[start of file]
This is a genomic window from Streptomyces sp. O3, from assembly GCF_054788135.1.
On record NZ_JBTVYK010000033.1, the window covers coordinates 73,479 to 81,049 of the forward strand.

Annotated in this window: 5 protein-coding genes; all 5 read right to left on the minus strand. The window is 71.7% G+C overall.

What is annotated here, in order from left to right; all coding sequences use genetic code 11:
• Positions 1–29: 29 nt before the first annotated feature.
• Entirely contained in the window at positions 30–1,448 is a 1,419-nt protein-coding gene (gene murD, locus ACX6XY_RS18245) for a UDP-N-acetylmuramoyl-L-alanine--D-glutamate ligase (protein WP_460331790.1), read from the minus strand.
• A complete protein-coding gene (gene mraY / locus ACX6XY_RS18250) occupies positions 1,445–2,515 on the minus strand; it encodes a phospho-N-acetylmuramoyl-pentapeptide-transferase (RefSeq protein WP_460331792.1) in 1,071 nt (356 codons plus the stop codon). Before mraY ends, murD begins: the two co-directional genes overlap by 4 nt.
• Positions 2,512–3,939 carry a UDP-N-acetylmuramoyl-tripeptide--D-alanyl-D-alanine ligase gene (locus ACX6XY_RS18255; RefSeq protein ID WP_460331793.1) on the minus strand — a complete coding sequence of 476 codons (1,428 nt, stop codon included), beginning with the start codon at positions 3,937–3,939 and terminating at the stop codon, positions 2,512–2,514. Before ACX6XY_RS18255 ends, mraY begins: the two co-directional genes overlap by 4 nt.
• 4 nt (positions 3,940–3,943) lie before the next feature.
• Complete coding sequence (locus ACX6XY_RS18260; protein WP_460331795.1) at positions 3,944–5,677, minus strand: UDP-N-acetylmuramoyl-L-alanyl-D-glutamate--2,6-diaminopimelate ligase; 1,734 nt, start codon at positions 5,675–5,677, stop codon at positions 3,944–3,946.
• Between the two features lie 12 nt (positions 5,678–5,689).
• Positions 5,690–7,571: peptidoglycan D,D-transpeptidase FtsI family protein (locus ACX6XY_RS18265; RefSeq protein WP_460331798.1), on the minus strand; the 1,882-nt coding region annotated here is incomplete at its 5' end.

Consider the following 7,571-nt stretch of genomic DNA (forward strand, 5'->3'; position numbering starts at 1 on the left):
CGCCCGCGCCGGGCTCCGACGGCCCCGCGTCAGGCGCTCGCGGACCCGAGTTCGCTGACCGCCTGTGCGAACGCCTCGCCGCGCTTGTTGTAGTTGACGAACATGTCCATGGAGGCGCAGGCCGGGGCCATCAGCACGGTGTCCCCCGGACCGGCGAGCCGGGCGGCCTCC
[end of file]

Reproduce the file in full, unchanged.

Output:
This is a genomic window from Streptomyces sp. O3, from assembly GCF_054788135.1.
On record NZ_JBTVYK010000033.1, the window covers coordinates 73,479 to 81,049 of the forward strand.

Annotated in this window: 5 protein-coding genes; all 5 read right to left on the minus strand. The window is 71.7% G+C overall.

What is annotated here, in order from left to right; all coding sequences use genetic code 11:
• Positions 1–29: 29 nt before the first annotated feature.
• Entirely contained in the window at positions 30–1,448 is a 1,419-nt protein-coding gene (gene murD, locus ACX6XY_RS18245) for a UDP-N-acetylmuramoyl-L-alanine--D-glutamate ligase (protein WP_460331790.1), read from the minus strand.
• A complete protein-coding gene (gene mraY / locus ACX6XY_RS18250) occupies positions 1,445–2,515 on the minus strand; it encodes a phospho-N-acetylmuramoyl-pentapeptide-transferase (RefSeq protein WP_460331792.1) in 1,071 nt (356 codons plus the stop codon). Before mraY ends, murD begins: the two co-directional genes overlap by 4 nt.
• Positions 2,512–3,939 carry a UDP-N-acetylmuramoyl-tripeptide--D-alanyl-D-alanine ligase gene (locus ACX6XY_RS18255; RefSeq protein ID WP_460331793.1) on the minus strand — a complete coding sequence of 476 codons (1,428 nt, stop codon included), beginning with the start codon at positions 3,937–3,939 and terminating at the stop codon, positions 2,512–2,514. Before ACX6XY_RS18255 ends, mraY begins: the two co-directional genes overlap by 4 nt.
• 4 nt (positions 3,940–3,943) lie before the next feature.
• Complete coding sequence (locus ACX6XY_RS18260; protein WP_460331795.1) at positions 3,944–5,677, minus strand: UDP-N-acetylmuramoyl-L-alanyl-D-glutamate--2,6-diaminopimelate ligase; 1,734 nt, start codon at positions 5,675–5,677, stop codon at positions 3,944–3,946.
• Between the two features lie 12 nt (positions 5,678–5,689).
• Positions 5,690–7,571: peptidoglycan D,D-transpeptidase FtsI family protein (locus ACX6XY_RS18265; RefSeq protein WP_460331798.1), on the minus strand; the 1,882-nt coding region annotated here is incomplete at its 5' end.

Consider the following 7,571-nt stretch of genomic DNA (forward strand, 5'->3'; position numbering starts at 1 on the left):
CGCCCGCGCCGGGCTCCGACGGCCCCGCGTCAGGCGCTCGCGGACCCGAGTTCGCTGACCGCCTGTGCGAACGCCTCGCCGCGCTTGTTGTAGTTGACGAACATGTCCATGGAGGCGCAGGCCGGGGCCATCAGCACGGTGTCCCCCGGACCGGCGAGCCGGGCGGCCTCC